The News Desk is a collection of news, notes and breaking items affecting the Fredericksburg community.
Heat wave to hit peak over weekend
BY LINDLEY ESTES
Just as Fredericksburg-area residents recovered from last weekend’s storm-induced power outages, the ongoing heat wave is reaching a peak.
Friday’s high temperature at Stafford Regional Airport topped out at 98, with a heat index of 104; while the University of Mary Washington weather station in Fredericksburg reported high of 95.
The National Weather Service forecast for the area calls for Saturday to be sunny and hot, with a high near 101, and a heat index as high as 112.
And despite a chance of showers and thunderstorms on Sunday afternoon, the forecast calls for the high to be near 100, with a heat index of up to 109.
This hot weekend follows four days of above 90 degree heat in the area. The string of over-90 temperatures nearly hit nine straight days, but last Monday’s high temperature broke the streak by only reaching 89.
Some area residents are still without electricity after last Friday night’s “derecho” storms.
One is Jen Latendresse, who lives in an apartment on Grove and Franklin streets in Fredericksburg. She said she’s lucky to be able to go to her parents house in Stafford to cool down.
“I just really want to go home, though,” she said.
Her next door neighbor Darvin Walter, who propped his window and door open to catch what little breeze there was on Friday, said he’s doing as little as possible to stay cool.
“I no longer have any family in the area I can go camp out with,” he said. “I’m just sitting around. I’ve got a cool beverage.”
Walter said that the power is not the problem in their building.
“The question is with the electrician now,” he said. “A tree went through the roof of an apartment and the electricians have to sort out the wiring. They said it would be tomorrow, but it’s Saturday and we live in the South, so who knows.”
Walter’s orange tabby cat Montgomery is also attempting to keep cool.
“He’s just flopping around,” Walter said.
Debbie McInnis, a spokeswoman for Mary Washington Healthcare, said that the Fredericksburg hospital has not seen a major increase in emergency room traffic related to heat.
“There is one or two as would be expected,” she said. “We do know that the weekend will be very hot. All emergency rooms are prepared and ready to take on as many people that come in.”
Spotsylvania Regional Medical Center reported seven heat-related illnesses in the emergency room since Monday and cautioned people to stay hydrated and indoors.
The heat is affecting businesses too.
The Fredericksburg farmer’s market at Hurkamp Park will close at noon on Saturday because of the extreme weather. Market managers advise shoppers to come early.
Roxbury Farm & Garden Center in Fredericksburg is also experiencing adverse effects from the heat.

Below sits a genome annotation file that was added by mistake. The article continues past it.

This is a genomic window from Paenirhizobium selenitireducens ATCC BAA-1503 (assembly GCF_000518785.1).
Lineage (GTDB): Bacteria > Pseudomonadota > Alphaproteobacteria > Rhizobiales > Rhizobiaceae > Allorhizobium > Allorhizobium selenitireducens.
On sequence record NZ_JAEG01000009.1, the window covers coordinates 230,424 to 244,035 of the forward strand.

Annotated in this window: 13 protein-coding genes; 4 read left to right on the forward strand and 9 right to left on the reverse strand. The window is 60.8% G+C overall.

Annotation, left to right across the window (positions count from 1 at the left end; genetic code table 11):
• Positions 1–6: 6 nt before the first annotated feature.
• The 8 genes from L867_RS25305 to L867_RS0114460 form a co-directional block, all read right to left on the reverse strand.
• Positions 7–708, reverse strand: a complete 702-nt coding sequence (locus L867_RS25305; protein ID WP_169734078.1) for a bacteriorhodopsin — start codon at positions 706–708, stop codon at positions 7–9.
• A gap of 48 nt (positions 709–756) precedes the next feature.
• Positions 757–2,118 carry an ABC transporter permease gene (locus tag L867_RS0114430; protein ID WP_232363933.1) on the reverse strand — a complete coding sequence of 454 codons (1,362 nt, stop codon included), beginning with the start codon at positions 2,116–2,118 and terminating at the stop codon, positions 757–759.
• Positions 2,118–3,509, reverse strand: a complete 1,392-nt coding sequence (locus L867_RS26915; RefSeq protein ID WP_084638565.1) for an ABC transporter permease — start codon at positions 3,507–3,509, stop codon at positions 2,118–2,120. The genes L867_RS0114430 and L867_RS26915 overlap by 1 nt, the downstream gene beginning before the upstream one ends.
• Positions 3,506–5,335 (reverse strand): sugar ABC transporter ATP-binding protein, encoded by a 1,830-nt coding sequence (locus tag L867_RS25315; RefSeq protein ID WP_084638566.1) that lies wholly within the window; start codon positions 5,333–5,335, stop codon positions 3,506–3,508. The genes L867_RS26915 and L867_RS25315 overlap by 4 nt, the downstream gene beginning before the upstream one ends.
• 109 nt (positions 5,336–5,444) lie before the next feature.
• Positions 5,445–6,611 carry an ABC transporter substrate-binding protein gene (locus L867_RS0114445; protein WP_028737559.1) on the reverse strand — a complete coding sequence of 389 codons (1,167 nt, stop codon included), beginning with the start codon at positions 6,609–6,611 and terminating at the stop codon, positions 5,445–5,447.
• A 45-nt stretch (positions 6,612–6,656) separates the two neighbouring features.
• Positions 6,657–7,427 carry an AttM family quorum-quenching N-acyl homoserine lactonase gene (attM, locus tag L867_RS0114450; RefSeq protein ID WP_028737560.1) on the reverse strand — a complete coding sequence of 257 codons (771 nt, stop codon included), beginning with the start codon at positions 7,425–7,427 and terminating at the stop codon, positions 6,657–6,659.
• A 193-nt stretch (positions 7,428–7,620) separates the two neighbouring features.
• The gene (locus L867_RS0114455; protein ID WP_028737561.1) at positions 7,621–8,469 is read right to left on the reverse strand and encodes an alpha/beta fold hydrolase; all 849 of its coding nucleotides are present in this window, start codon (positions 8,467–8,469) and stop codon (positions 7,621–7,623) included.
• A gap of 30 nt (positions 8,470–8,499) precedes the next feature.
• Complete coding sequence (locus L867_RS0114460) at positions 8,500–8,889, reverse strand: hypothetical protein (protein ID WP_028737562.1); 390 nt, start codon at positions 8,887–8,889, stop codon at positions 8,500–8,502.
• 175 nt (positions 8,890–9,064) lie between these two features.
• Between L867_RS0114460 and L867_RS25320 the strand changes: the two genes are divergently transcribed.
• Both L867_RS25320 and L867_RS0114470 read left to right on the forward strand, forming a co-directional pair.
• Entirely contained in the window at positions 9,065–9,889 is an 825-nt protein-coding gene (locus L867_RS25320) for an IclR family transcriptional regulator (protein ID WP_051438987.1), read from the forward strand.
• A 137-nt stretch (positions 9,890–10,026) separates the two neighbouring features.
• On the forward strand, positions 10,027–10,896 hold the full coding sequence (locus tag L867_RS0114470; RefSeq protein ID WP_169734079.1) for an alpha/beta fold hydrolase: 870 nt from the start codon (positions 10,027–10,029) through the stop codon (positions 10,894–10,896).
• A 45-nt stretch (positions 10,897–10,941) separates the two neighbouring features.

Owner Andy Lynn said they are watering plants about twice as often as they normally would.
“It’s sort of like triage for plants,” he said.
Lynn said that the heat is as taxing on plants as people.
“They’re stressing out,” he said. “And then they’re more prone to disease, more insects. It just creates more problems.”
Lynn also said that business was less busy than normal.
“We’re steady but it’s been off,” he said. “But my experience has been that every business is less busy when it’s 100 degrees. There are just not as many leisurely shopping.”
The city will not open any cooling shelters over the weekend. Victor Podbielski, deputy emergency management coordinator, said the largest population at risk is the homeless and that need is taken care of by area homeless shelters.
Micah Ecumenical Ministries director Meghann Cotter said they have been watching the situation closely.
Last weekend with the power out, Micah let the homeless take showers at the ministry’s hospitality center, so they could get out of the heat. That’s something the organization doesn’t normally do.
Volunteers also opened the community dinners earlier and closed them later. During these extended hours, they had projects for the homeless to do.
“It gives them something productive,” she said. “They have something to do and don’t have to go out into the heat.”
Pat Holland, senior services coordinator for the Rappahannock Area Agency in Aging, said it is important for the elderly to stay inside, keep air conditioning on, drink lots of water and set up a network of people checking on each other.
“It’s really a couple of days to hang out and let it pass,” she said.
RAAA’s Fan Care program, which donates fans to elderly residents without air conditioning, has not had many requests for fans this summer. So far, they have only given out 10.
“I don’t think people, especially the 60 and older public know that there is a Fan Care program,” she said.
Other localities are also responding to the hot and dry conditions.
Orange County has opened a cooling shelter at the Orange Rescue Squad building from 11 a.m. until 8 p.m. Friday, Saturday and Sunday in anticipation of the weekend’s extreme
Stafford County closed its cooling shelters on Thursday, but is still giving out gallons of water at fire and rescue stations.
The county also asked that residents voluntarily not use water outdoors to make sure they can treat and distribute the high demand for water.
Lake of the Woods’ annual July 4th celebration, scheduled for the Saturday closest to the 4th, has been modified for the expected heat this weekend. The parade and flag raising in the morning will continue in the eastern Orange community as scheduled, but other activities during the hottest part of the day have been cancelled, said LOW General Manager Phil Rodenberg.
“The withering heat we will be experiencing led us to decide to cancel the Clubhouse Point activities and the band performance,” he said.
Lindley Estes: 540/735-1976